Paul’s key insight, according to Morlan, is to distinguish between the written law and the oral gospel. (183) That the gospel is announced orally by a preacher also shows the way in which it is to be received. Faith, then, in contrast to working for repentance, acknowledges “that which is already accomplished” by Christ. In addition, Morlan argues that believing in one’s heart (Rom 10:9) is now possible because the announcement of Christ in the gospel penetrates to the heart in ways that the written law could not (as in Rom 2:5). “In having the word of Christ preached, that word is already in the heart to begin the regenerative effect of salvation.” (187)
Answering the Three Questions
Morlan tenaciously raises three questions about these passages, and these summaries serve as the payoff from his research. For each, he juxtaposes Luke and Paul.
What Changes in Conversion?
Luke assumed a “fundamental changeableness” in the human condition. Repentance and conversion are a return to God—something both Jews and Gentiles are capable of beginning . The gospel message helps those already on their way to know God more fully.
For Paul, conversion is an acknowledgement that the work of salvation, which one is unable to do, has been accomplished in Christ. The divine call creates this situation (or response?) and so one can discern an “ontological discontinuity” between the past and future life of the convert.
Why is Conversion Necessary?
In Luke’s narratives, converts needed “another messenger to provide additional information as to what was necessary for reconciliation with their Creator.” (136) Luke assumes that all people are “related” to God, but need help in returning to him.
For Paul, conversion is necessary because we cannot enact true repentance or a change of heart on our own.
Who is Responsible?
For Luke, conversion implies “two moving agents meeting together,” that is, God and the person. The pre-convert’s activity alone is insufficient, but, it seems, the pre-convert takes the initiative.
Paul believes human hearts are unchangeable apart from the call of God, which is the gospel. Human response is required in that one must acknowledge God’s saving work in Christ.
This book raised good questions for integrating Romans 2 & 10 into a coherent Pauline doctrine of conversion. Morlan is brave to tread through Rom 10:1–8 and his suggestion that Paul intentionally avoids the word “repent/return” from Deut 30 is instructive.
He also notes that both Luke and Paul appeal to Joel 2:32 in order to demonstrate a proper “point-in-time” appropriation of salvation, which he calls conversion. Understood on this level, Morlan gives a helpful description of human response in conversion.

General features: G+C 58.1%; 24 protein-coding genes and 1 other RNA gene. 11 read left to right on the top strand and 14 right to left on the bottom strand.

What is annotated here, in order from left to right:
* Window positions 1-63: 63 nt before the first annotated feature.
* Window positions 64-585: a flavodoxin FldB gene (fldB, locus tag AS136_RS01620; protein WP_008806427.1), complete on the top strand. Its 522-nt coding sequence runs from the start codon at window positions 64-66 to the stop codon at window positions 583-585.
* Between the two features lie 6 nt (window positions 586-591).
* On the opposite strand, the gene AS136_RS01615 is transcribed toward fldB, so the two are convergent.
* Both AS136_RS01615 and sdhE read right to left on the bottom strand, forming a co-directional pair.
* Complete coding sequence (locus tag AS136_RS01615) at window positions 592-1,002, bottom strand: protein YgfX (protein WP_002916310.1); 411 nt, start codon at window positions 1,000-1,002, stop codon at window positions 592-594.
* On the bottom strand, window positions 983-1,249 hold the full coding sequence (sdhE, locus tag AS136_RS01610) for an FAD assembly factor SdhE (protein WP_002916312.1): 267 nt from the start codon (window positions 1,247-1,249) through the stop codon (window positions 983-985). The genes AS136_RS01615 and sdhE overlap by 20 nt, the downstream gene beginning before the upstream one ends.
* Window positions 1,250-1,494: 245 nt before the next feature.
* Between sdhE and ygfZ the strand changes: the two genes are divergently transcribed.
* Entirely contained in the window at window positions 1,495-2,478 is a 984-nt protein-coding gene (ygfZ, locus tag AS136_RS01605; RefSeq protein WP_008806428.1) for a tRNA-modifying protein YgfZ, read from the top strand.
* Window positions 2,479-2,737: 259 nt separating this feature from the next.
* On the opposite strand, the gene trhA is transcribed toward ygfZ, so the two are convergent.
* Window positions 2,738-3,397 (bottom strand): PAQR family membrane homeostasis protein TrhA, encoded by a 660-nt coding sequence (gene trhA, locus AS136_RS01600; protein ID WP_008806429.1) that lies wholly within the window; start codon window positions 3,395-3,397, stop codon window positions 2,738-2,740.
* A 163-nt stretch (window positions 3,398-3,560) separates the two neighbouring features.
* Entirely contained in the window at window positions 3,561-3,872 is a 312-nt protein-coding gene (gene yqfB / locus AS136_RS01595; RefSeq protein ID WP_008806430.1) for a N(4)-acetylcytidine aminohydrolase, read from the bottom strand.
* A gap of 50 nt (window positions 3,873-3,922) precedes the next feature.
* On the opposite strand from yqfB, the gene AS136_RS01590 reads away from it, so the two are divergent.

In the Luke section, however, despite his assurances, I am unsure if the selection of passages allows for a decision on Luke’s “theology” of conversion. For instance, while Morlan makes much of the son’s moral ability to come to his senses and return to the father, Luke’s other two parables of lost things (sheep and coin) emphasize how the divine agent sought and found these things. While the conversion speeches of Peter and Paul do focus on the need for personal decision, in order to specify divine agency, it might be helpful to look at Luke’s commentary, say, in Lk 13:48 (those appointed to eternal life) or 16:14 (Lydia’s heart).
Because Morlan includes in his title that this is a “theological” exploration, I wonder if he could allow voices from the history of interpretation to have a say? The way that Morlan has read Luke seems to assume the classic target of Augustine’s critique of Pelagius—that ought implies can. His reading of Rom 10, to my mind, would seem to fit certain readings of the Lutheran tradition, in which the preaching of the gospel creates the possibility of repentance and faith in those who are unresisting. As an analysis of contemporary New Testament studies, this book serves its purpose, but would it not be enriched by examining how the Christian church has read these foundational texts?
Two notes on the layout of the book as a revised dissertation. First, a clear statement of the thesis in the introductory chapter would have been a great help. As much as the book is a research project, one wants to know where it is going from the outset. Second, the author does not provide his own definition of “conversion,” or specifically Christian conversion. He hints that the introduction would be too early to let this out, but it seems that he has kept his secret to the end.
David Morlan serves as co-founder and pastor of Fellowship Denver, where as a pastor-theologian he has the opportunity (and responsibility!) to provide direction for fitting participation in the whole drama of redemption—appropriating both the witness of Luke and Paul. So, I imagine my theological concerns are primarily a function of his genre in this book. You can get an excellent taste of his dissertation in practice, since he recently preached on Romans 10.
Thanks to T&T Clark for the review copy.